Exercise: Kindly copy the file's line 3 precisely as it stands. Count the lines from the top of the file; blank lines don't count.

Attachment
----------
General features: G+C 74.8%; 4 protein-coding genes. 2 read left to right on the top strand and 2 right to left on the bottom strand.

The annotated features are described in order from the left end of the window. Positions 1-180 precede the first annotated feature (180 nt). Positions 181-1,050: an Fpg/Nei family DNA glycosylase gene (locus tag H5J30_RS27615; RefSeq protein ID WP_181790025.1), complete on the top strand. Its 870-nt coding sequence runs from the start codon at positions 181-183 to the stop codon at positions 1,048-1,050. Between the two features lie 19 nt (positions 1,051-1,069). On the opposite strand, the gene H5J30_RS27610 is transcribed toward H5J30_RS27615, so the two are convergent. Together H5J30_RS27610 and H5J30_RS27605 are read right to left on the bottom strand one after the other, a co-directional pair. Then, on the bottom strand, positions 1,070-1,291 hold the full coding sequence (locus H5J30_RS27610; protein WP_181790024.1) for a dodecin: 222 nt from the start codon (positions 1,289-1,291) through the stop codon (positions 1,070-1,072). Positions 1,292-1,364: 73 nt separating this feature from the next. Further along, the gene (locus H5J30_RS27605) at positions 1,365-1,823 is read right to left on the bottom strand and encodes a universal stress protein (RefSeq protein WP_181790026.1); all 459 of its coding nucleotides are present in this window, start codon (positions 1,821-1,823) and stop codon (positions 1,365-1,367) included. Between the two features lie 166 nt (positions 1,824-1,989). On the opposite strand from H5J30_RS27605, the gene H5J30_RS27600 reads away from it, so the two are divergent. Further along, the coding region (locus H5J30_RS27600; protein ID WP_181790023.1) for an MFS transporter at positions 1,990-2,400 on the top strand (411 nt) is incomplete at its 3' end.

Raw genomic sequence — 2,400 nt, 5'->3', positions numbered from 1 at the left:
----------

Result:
Raw genomic sequence — 2,400 nt, 5'->3', positions numbered from 1 at the left: